While I was away, my brother Simon got a windows GDI printer off one of our cousins who bought a better one. These things don't work on NT ( which he uses. hmm. ) so I'm getting it. Theres a postscript driver somewhere so I'm going to try to hack up a gnome print driver out of that. - will talk to Chema about that - probably do the same RGB buffer render/print thing as he does for the PCL driver.

We then had a cocktail thing where I met another whole bunch of people, and mathieu wanted to be in everyones photo.

A bunch of us went to a restaurant somewhere. I can't remember everyone who was there but I know I talked a lot to Jon Trowbridge (he of guppi ) and James Henstridge (gnome python and libglade uber hacker). Joakim, Hans Petter, Iain, Telsa, Jonas oberg(FSF afaik), Alexander Larson (original dia author), Anders Carlson(gtkhtml), and Nicholas were there as well I think. Jonas was annoyed at being labeled as a UK person. I was annoyed at not being labelled at all!

After that, me, Joakim, Iain, and Nicholas( who writes a video editor called trinity and a canvas scripting language called skin) went off to a funny french pub on the metro. We talked about free form computer games like elite where you can go and do what you like, and loom, which is Joakim and Iains tile based strategy engine. Very cool.

Went back to the hotel (Ibis) and went to sleep.

Got up at about 9:30 . Iain (who crashed in our(mine and Joakims(lisp alert) room ) had got up at 8:00 and gone to the hacking party. Joakim ( and as we later found out Hans Petter) both had food poisoning, but I had the exact same thing as them at the restaurant. Maybe it was delayed from their plane. This unfortunatly meant they didn't attend the talks or coding stuff that day.

Anyway, got to ENST after much confusion about directions and went to the coding party. Made me wish I had a laptop! Mathieu gave a mini-talk on the GNOME foundation which sounds very very cool. Met Rodrigo Moya of GnomeDB fame and managed to compile evolution on his laptop. He showed me a lot of cool features from GnomeDB - and told me of his quest to find Damon Chaplin to add the gnomedb widgets to glade.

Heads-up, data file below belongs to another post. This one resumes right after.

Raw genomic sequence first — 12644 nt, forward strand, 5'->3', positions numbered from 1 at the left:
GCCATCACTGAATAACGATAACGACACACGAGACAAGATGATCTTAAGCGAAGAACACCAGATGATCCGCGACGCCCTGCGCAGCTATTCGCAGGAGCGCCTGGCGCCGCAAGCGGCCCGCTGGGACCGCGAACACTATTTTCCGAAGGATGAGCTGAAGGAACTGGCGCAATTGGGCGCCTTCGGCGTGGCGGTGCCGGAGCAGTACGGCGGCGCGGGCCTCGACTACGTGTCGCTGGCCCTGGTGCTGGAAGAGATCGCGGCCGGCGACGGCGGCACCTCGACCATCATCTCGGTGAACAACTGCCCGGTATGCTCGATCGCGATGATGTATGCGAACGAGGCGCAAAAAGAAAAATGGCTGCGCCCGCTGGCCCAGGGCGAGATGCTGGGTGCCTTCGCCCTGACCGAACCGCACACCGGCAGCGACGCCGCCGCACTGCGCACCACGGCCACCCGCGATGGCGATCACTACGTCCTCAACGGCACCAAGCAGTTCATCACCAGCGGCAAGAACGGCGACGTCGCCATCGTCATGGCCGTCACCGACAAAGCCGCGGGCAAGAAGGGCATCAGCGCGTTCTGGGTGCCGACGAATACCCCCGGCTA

Went to lunch with a bunch of people - Robert Brady ( who writes a ttf font editor which is not yet released) came along, and I met some more docs people. Met George Lebl the genetically engineered goat, large, and started the English-Czech pissing contest that continued through the conference.

"Czech republic has been invaded so many times. You bunch of tossers. England hasn't been invaded since 1066!"

"So, you were invaded by the Normans in 1066, and you still haven't got rid of them!"

"We are the Normans!"

ad nauseam.

Afternoon, more talks. I think it was the Gnome 2.0. talk first- which was done by Havoc. Followed by the Nautilus talk, which was by Any Hertzfield of Eazel - and showed some really great features that made people hit the wall. very cool. Rapturous applause. Then Michael Meeks gave a bonobo components talk and demoed the oh so cool feature of bonobo controls in glade and libglade. amazing. Also the very nice graph component in gnumeric. lovely. Very energetic talk which went down tremendously well . After this we had the GTK+ object system talk by Tim Janik and Owen Taylor. A lot of features were discussed - new text widget(by havoc, port from TK), pango, gobject (with parameters/ properties), and better tree/list widgets - which may be adapted from Etable in non canvas form.

After this, I can't remember what happened for dinner. Odd. Iain has just reminded me it was at ENST, a free meal. I ate with Robert Brady, plus Sven Neumann and Mitch of the gimp.

After this we went to a french pub with faux irish bagpipers due to st paddyd day. This was fun. Talked a lot to Dave ( a guy who writes PSX games and is planning a gnome class browser) , James Henstridge, Alexander Larson, and Anders Carlson.

A bunch of us went on to an internet cafe where we tried to install a umsdos based distribution on the windows machines. We failed so made do with sticking "GNU & Linux - The dynamic duo" stickers on the monitors. George takes full responsibility. I got to talking to Dave Camp ( Gnome Debugging Framework) and Eskil ( Gnome-pilot - eazel guy).

Got back to hotel at about 2.00 am.

Got up late - about 10.30. Went along to the coding party. Met a few more people, and went to lunch with George, Iain, John Harper of Sawmill fame and some thin polish guy I can't remember. Oh yeah, it was maciej ;-) of eazel, nautilus, scwm and general hackerishness. George ate some raw meat like the funny beast that he is.